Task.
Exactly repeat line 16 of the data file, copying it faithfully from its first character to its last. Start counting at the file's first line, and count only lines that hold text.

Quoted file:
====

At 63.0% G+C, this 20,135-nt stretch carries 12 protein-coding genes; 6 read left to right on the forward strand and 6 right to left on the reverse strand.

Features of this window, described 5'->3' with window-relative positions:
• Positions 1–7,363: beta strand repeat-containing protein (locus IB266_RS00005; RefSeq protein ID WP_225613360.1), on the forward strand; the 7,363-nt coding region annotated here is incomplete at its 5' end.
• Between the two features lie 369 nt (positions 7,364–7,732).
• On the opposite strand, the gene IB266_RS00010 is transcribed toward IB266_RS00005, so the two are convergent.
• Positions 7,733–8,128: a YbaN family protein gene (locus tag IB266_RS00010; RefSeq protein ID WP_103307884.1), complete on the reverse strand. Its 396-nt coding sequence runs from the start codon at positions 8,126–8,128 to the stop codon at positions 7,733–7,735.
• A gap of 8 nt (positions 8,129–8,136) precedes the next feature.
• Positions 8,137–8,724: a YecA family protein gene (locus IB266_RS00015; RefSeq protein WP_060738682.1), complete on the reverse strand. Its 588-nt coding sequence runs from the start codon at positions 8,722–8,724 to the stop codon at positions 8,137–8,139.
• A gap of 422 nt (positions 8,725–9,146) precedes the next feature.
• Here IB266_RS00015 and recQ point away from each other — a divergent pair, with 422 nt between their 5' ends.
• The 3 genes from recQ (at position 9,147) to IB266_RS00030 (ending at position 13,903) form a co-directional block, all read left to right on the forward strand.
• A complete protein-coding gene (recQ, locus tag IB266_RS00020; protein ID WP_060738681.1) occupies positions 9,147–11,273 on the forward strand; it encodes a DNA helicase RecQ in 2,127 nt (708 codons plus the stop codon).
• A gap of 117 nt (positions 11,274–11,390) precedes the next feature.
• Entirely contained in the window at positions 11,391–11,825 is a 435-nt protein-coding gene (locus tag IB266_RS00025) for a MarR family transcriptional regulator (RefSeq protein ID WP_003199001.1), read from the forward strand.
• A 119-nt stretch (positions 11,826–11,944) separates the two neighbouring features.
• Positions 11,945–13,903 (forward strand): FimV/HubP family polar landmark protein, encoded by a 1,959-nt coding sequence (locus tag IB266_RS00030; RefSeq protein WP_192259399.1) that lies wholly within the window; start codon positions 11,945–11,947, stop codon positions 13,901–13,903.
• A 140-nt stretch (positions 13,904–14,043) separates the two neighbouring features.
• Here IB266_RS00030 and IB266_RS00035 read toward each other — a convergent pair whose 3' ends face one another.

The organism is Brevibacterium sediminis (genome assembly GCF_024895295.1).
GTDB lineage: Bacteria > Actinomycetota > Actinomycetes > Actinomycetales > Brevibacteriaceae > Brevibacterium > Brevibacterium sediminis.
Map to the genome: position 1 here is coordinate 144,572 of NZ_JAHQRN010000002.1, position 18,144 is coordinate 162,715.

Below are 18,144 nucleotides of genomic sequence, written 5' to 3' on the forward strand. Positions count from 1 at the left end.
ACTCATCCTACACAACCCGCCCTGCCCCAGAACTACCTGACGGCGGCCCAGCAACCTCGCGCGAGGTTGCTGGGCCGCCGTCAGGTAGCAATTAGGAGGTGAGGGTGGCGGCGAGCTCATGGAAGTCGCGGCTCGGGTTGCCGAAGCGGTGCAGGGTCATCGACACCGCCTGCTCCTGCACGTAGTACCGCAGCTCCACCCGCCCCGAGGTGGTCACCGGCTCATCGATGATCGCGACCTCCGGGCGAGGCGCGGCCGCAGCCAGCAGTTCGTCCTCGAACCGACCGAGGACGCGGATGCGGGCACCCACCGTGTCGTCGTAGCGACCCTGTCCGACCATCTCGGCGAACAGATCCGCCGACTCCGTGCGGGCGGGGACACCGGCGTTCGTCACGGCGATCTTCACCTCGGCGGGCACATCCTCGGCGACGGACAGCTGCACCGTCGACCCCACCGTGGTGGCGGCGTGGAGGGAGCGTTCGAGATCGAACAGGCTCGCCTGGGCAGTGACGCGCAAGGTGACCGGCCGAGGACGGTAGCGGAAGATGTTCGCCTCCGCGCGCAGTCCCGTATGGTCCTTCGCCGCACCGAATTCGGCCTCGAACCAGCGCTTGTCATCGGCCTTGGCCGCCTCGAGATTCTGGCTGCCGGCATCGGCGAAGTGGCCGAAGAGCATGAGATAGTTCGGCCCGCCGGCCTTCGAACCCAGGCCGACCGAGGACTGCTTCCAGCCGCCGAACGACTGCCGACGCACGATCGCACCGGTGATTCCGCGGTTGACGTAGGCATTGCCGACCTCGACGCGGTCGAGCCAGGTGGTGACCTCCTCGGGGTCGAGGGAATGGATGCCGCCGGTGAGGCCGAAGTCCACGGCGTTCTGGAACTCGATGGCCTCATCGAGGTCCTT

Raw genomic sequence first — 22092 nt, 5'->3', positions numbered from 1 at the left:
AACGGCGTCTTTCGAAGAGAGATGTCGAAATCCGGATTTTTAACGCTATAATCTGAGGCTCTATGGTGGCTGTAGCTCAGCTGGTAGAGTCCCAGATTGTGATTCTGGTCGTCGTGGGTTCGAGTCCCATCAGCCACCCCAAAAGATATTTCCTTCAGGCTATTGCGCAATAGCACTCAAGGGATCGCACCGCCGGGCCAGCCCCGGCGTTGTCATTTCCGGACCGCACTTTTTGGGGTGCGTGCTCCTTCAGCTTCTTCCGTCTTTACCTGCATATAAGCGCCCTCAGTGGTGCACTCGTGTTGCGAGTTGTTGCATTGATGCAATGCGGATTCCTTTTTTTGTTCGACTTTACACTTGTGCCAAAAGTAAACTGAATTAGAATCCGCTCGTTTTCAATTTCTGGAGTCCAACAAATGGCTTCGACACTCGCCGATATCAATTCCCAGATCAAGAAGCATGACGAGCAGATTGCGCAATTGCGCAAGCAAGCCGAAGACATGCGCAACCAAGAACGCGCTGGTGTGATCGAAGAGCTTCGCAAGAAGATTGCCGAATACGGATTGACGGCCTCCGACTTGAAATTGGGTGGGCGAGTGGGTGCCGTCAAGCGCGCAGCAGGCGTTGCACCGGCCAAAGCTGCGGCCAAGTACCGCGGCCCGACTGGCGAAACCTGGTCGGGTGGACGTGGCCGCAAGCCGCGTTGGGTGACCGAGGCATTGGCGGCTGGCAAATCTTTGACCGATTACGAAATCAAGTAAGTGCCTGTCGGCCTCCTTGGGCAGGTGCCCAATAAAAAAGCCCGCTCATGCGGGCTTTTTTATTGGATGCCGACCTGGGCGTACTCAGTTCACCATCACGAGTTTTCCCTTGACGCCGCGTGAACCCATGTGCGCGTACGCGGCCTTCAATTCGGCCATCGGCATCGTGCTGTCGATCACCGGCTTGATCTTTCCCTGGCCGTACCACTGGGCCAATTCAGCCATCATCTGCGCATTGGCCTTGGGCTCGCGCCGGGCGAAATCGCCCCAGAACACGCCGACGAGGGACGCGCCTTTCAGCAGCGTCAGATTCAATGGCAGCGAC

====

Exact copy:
• Positions 11,945–13,903 (forward strand): FimV/HubP family polar landmark protein, encoded by a 1,959-nt coding sequence (locus tag IB266_RS00030; RefSeq protein WP_192259399.1) that lies wholly within the window; start codon positions 11,945–11,947, stop codon positions 13,901–13,903.